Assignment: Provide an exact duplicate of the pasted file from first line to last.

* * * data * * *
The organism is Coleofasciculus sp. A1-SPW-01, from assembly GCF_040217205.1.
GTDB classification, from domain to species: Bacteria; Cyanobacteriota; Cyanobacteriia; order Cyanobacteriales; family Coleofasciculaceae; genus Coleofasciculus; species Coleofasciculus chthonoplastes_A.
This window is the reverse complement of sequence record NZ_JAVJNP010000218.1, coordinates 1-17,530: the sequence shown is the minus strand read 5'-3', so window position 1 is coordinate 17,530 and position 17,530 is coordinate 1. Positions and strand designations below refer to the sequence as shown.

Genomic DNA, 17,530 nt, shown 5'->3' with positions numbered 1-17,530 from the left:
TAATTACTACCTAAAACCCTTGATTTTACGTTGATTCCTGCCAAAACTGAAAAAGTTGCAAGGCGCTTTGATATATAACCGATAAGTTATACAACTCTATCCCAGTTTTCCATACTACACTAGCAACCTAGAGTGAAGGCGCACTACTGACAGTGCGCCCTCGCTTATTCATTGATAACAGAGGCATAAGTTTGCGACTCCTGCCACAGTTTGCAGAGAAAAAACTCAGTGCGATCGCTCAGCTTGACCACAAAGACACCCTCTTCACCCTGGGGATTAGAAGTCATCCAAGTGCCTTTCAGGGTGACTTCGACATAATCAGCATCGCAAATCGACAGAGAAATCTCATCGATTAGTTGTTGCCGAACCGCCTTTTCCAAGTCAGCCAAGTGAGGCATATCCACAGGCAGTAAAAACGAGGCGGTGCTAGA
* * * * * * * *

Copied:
The organism is Coleofasciculus sp. A1-SPW-01, from assembly GCF_040217205.1.
GTDB classification, from domain to species: Bacteria; Cyanobacteriota; Cyanobacteriia; order Cyanobacteriales; family Coleofasciculaceae; genus Coleofasciculus; species Coleofasciculus chthonoplastes_A.
This window is the reverse complement of sequence record NZ_JAVJNP010000218.1, coordinates 1-17,530: the sequence shown is the minus strand read 5'-3', so window position 1 is coordinate 17,530 and position 17,530 is coordinate 1. Positions and strand designations below refer to the sequence as shown.

Genomic DNA, 17,530 nt, shown 5'->3' with positions numbered 1-17,530 from the left:
TAATTACTACCTAAAACCCTTGATTTTACGTTGATTCCTGCCAAAACTGAAAAAGTTGCAAGGCGCTTTGATATATAACCGATAAGTTATACAACTCTATCCCAGTTTTCCATACTACACTAGCAACCTAGAGTGAAGGCGCACTACTGACAGTGCGCCCTCGCTTATTCATTGATAACAGAGGCATAAGTTTGCGACTCCTGCCACAGTTTGCAGAGAAAAAACTCAGTGCGATCGCTCAGCTTGACCACAAAGACACCCTCTTCACCCTGGGGATTAGAAGTCATCCAAGTGCCTTTCAGGGTGACTTCGACATAATCAGCATCGCAAATCGACAGAGAAATCTCATCGATTAGTTGTTGCCGAACCGCCTTTTCCAAGTCAGCCAAGTGAGGCATATCCACAGGCAGTAAAAACGAGGCGGTGCTAGA